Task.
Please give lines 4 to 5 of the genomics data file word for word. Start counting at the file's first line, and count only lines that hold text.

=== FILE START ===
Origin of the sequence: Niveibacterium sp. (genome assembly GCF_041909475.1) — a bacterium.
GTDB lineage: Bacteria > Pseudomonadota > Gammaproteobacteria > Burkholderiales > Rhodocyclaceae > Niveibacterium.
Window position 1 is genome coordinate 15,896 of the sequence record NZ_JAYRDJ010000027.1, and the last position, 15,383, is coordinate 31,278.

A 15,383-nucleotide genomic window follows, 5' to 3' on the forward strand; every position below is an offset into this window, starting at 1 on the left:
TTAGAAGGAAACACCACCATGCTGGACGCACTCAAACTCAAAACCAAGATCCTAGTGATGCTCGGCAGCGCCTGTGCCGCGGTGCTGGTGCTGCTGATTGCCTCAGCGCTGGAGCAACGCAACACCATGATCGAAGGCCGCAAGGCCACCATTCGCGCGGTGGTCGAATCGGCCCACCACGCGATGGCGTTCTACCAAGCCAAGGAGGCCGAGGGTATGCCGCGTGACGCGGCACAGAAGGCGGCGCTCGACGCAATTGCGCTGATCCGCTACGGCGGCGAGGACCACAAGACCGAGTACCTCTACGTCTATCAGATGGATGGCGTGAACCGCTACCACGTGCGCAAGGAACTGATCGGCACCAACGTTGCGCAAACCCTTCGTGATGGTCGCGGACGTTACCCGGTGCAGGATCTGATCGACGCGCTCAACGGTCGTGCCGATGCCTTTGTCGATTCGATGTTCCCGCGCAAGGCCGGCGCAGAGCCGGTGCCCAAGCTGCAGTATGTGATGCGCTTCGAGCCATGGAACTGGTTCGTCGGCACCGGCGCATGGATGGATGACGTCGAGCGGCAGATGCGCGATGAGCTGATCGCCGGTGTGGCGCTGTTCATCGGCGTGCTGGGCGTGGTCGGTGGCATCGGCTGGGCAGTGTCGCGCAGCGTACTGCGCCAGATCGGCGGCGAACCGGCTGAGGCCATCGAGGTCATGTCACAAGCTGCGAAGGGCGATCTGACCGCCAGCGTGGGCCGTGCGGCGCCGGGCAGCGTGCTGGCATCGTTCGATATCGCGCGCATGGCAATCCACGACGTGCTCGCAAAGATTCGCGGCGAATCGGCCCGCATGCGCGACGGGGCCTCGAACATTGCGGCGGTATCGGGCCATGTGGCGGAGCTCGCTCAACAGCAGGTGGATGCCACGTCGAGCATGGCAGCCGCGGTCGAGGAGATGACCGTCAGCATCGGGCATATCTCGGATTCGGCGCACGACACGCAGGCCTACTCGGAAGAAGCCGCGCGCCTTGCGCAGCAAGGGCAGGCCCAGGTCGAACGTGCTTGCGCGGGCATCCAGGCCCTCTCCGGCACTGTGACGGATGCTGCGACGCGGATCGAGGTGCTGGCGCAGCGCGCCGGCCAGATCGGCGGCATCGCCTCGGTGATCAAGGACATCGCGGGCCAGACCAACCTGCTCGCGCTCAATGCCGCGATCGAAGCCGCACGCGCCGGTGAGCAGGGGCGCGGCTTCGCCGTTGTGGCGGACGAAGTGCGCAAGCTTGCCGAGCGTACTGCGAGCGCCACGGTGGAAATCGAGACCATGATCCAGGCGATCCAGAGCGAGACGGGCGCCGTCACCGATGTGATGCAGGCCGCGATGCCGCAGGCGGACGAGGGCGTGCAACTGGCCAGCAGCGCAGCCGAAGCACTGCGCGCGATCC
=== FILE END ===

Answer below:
A 15,383-nucleotide genomic window follows, 5' to 3' on the forward strand; every position below is an offset into this window, starting at 1 on the left:
TTAGAAGGAAACACCACCATGCTGGACGCACTCAAACTCAAAACCAAGATCCTAGTGATGCTCGGCAGCGCCTGTGCCGCGGTGCTGGTGCTGCTGATTGCCTCAGCGCTGGAGCAACGCAACACCATGATCGAAGGCCGCAAGGCCACCATTCGCGCGGTGGTCGAATCGGCCCACCACGCGATGGCGTTCTACCAAGCCAAGGAGGCCGAGGGTATGCCGCGTGACGCGGCACAGAAGGCGGCGCTCGACGCAATTGCGCTGATCCGCTACGGCGGCGAGGACCACAAGACCGAGTACCTCTACGTCTATCAGATGGATGGCGTGAACCGCTACCACGTGCGCAAGGAACTGATCGGCACCAACGTTGCGCAAACCCTTCGTGATGGTCGCGGACGTTACCCGGTGCAGGATCTGATCGACGCGCTCAACGGTCGTGCCGATGCCTTTGTCGATTCGATGTTCCCGCGCAAGGCCGGCGCAGAGCCGGTGCCCAAGCTGCAGTATGTGATGCGCTTCGAGCCATGGAACTGGTTCGTCGGCACCGGCGCATGGATGGATGACGTCGAGCGGCAGATGCGCGATGAGCTGATCGCCGGTGTGGCGCTGTTCATCGGCGTGCTGGGCGTGGTCGGTGGCATCGGCTGGGCAGTGTCGCGCAGCGTACTGCGCCAGATCGGCGGCGAACCGGCTGAGGCCATCGAGGTCATGTCACAAGCTGCGAAGGGCGATCTGACCGCCAGCGTGGGCCGTGCGGCGCCGGGCAGCGTGCTGGCATCGTTCGATATCGCGCGCATGGCAATCCACGACGTGCTCGCAAAGATTCGCGGCGAATCGGCCCGCATGCGCGACGGGGCCTCGAACATTGCGGCGGTATCGGGCCATGTGGCGGAGCTCGCTCAACAGCAGGTGGATGCCACGTCGAGCATGGCAGCCGCGGTCGAGGAGATGACCGTCAGCATCGGGCATATCTCGGATTCGGCGCACGACACGCAGGCCTACTCGGAAGAAGCCGCGCGCCTTGCGCAGCAAGGGCAGGCCCAGGTCGAACGTGCTTGCGCGGGCATCCAGGCCCTCTCCGGCACTGTGACGGATGCTGCGACGCGGATCGAGGTGCTGGCGCAGCGCGCCGGCCAGATCGGCGGCATCGCCTCGGTGATCAAGGACATCGCGGGCCAGACCAACCTGCTCGCGCTCAATGCCGCGATCGAAGCCGCACGCGCCGGTGAGCAGGGGCGCGGCTTCGCCGTTGTGGCGGACGAAGTGCGCAAGCTTGCCGAGCGTACTGCGAGCGCCACGGTGGAAATCGAGACCATGATCCAGGCGATCCAGAGCGAGACGGGCGCCGTCACCGATGTGATGCAGGCCGCGATGCCGCAGGCGGACGAGGGCGTGCAACTGGCCAGCAGCGCAGCCGAAGCACTGCGCGCGATCC